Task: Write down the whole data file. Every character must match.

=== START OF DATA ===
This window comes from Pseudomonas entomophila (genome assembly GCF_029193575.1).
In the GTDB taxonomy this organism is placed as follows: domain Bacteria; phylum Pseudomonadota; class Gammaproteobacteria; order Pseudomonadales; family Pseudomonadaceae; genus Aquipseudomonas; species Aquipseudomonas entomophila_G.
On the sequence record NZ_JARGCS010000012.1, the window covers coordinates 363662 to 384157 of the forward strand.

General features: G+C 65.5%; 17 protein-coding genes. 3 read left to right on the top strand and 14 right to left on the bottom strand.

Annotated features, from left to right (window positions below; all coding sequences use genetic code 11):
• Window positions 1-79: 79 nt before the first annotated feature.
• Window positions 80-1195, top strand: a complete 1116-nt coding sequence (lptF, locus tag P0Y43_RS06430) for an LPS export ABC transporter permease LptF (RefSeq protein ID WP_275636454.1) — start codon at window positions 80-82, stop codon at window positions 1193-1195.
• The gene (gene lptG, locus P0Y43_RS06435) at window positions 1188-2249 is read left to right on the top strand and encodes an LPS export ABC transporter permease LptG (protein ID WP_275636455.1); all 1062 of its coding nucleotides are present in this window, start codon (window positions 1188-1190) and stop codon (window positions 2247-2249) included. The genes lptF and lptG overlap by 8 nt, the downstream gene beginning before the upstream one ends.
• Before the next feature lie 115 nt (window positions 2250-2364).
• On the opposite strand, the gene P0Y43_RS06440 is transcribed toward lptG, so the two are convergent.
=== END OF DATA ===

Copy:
This window comes from Pseudomonas entomophila (genome assembly GCF_029193575.1).
In the GTDB taxonomy this organism is placed as follows: domain Bacteria; phylum Pseudomonadota; class Gammaproteobacteria; order Pseudomonadales; family Pseudomonadaceae; genus Aquipseudomonas; species Aquipseudomonas entomophila_G.
On the sequence record NZ_JARGCS010000012.1, the window covers coordinates 363662 to 384157 of the forward strand.

General features: G+C 65.5%; 17 protein-coding genes. 3 read left to right on the top strand and 14 right to left on the bottom strand.

Annotated features, from left to right (window positions below; all coding sequences use genetic code 11):
• Window positions 1-79: 79 nt before the first annotated feature.
• Window positions 80-1195, top strand: a complete 1116-nt coding sequence (lptF, locus tag P0Y43_RS06430) for an LPS export ABC transporter permease LptF (RefSeq protein ID WP_275636454.1) — start codon at window positions 80-82, stop codon at window positions 1193-1195.
• The gene (gene lptG, locus P0Y43_RS06435) at window positions 1188-2249 is read left to right on the top strand and encodes an LPS export ABC transporter permease LptG (protein ID WP_275636455.1); all 1062 of its coding nucleotides are present in this window, start codon (window positions 1188-1190) and stop codon (window positions 2247-2249) included. The genes lptF and lptG overlap by 8 nt, the downstream gene beginning before the upstream one ends.
• Before the next feature lie 115 nt (window positions 2250-2364).
• On the opposite strand, the gene P0Y43_RS06440 is transcribed toward lptG, so the two are convergent.